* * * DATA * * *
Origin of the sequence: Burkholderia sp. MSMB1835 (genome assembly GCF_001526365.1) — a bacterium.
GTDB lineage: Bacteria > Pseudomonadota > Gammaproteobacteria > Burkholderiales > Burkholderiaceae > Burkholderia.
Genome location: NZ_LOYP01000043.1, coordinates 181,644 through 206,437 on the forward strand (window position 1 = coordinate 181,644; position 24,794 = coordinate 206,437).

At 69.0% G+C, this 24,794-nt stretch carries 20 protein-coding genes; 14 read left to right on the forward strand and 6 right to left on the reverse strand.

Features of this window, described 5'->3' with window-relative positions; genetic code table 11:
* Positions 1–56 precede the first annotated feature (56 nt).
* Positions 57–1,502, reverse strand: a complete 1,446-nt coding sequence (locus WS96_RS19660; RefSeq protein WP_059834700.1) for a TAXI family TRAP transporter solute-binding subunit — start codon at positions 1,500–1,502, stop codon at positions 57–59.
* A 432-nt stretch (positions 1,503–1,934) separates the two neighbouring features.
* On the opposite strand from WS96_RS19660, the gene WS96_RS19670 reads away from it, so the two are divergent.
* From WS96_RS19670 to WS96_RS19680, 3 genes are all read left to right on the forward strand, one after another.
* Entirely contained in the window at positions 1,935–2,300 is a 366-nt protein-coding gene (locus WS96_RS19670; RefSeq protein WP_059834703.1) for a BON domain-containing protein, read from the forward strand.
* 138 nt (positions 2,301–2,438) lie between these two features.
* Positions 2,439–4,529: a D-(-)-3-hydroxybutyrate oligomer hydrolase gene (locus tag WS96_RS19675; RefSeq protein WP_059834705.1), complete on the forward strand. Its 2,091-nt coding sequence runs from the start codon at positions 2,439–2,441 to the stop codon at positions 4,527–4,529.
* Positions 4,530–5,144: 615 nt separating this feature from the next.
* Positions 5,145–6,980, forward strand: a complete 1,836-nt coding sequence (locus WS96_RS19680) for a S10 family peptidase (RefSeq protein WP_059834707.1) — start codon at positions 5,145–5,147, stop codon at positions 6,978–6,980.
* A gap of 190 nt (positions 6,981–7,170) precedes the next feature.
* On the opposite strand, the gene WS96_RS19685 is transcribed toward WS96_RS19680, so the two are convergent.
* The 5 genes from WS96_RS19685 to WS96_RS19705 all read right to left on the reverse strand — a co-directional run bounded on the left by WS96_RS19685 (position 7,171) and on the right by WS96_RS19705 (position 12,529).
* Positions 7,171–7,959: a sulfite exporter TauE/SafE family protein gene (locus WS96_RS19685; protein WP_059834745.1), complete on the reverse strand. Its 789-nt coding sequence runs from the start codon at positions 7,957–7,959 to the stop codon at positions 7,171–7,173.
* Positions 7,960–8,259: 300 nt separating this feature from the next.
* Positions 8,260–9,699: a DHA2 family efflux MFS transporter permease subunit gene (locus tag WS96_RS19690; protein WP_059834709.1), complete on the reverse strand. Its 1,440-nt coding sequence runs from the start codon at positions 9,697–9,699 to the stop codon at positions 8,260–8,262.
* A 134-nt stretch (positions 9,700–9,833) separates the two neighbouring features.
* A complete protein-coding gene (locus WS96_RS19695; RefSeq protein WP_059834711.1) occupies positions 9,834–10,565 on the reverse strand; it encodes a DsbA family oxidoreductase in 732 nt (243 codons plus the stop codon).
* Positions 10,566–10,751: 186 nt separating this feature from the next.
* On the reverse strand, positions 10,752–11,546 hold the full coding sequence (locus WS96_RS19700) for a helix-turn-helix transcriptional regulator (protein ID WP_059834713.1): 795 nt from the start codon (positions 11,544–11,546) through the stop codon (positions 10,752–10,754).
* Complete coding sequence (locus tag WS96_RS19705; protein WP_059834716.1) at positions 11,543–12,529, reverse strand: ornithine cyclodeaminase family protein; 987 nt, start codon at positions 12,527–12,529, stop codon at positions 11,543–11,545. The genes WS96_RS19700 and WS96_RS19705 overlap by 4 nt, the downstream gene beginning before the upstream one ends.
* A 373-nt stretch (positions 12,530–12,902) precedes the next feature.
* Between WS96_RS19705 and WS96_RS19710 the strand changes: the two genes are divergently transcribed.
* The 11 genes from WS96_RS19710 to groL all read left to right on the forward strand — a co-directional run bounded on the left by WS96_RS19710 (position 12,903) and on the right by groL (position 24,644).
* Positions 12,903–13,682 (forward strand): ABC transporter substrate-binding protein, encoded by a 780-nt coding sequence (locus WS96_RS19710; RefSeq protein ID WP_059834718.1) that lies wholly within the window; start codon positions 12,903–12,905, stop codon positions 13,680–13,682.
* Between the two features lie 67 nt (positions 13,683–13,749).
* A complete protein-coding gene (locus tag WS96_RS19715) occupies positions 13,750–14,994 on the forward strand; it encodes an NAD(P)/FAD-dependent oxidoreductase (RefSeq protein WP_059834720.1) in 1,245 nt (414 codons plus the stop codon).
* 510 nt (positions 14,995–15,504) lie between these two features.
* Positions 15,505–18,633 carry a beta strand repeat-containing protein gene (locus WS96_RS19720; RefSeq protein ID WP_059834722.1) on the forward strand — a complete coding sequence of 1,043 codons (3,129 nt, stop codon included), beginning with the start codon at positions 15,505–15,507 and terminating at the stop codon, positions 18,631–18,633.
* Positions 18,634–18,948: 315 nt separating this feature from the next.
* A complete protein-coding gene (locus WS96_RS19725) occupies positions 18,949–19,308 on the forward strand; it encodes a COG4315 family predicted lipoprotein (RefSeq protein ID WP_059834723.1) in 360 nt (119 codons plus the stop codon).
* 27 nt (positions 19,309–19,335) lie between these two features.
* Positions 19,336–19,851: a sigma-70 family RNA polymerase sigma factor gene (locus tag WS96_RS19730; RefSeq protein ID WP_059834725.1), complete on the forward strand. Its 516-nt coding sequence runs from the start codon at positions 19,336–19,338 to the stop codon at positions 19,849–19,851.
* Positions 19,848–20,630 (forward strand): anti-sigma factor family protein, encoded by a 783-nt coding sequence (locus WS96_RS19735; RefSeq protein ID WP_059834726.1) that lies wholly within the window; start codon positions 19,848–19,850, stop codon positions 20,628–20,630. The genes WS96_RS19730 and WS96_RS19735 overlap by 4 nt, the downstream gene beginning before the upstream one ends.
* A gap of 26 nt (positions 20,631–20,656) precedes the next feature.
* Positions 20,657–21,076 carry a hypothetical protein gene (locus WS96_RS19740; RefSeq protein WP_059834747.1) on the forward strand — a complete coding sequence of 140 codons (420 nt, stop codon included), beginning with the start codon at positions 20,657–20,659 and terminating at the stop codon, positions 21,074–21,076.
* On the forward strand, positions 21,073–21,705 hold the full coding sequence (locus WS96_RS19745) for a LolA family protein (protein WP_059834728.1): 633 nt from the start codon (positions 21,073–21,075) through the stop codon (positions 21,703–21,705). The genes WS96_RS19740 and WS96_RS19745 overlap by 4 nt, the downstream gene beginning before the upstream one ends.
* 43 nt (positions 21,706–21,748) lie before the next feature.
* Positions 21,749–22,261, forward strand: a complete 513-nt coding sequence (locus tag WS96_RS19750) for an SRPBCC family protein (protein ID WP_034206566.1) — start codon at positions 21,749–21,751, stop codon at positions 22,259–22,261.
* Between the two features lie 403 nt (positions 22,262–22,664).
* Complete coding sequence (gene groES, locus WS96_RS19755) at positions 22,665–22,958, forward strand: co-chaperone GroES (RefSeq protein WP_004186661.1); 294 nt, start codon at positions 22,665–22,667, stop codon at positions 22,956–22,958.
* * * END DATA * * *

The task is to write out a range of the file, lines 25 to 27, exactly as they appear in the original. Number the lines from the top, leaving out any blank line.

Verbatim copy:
* On the reverse strand, positions 10,752–11,546 hold the full coding sequence (locus WS96_RS19700) for a helix-turn-helix transcriptional regulator (protein ID WP_059834713.1): 795 nt from the start codon (positions 11,544–11,546) through the stop codon (positions 10,752–10,754).
* Complete coding sequence (locus tag WS96_RS19705; protein WP_059834716.1) at positions 11,543–12,529, reverse strand: ornithine cyclodeaminase family protein; 987 nt, start codon at positions 12,527–12,529, stop codon at positions 11,543–11,545. The genes WS96_RS19700 and WS96_RS19705 overlap by 4 nt, the downstream gene beginning before the upstream one ends.
* A 373-nt stretch (positions 12,530–12,902) precedes the next feature.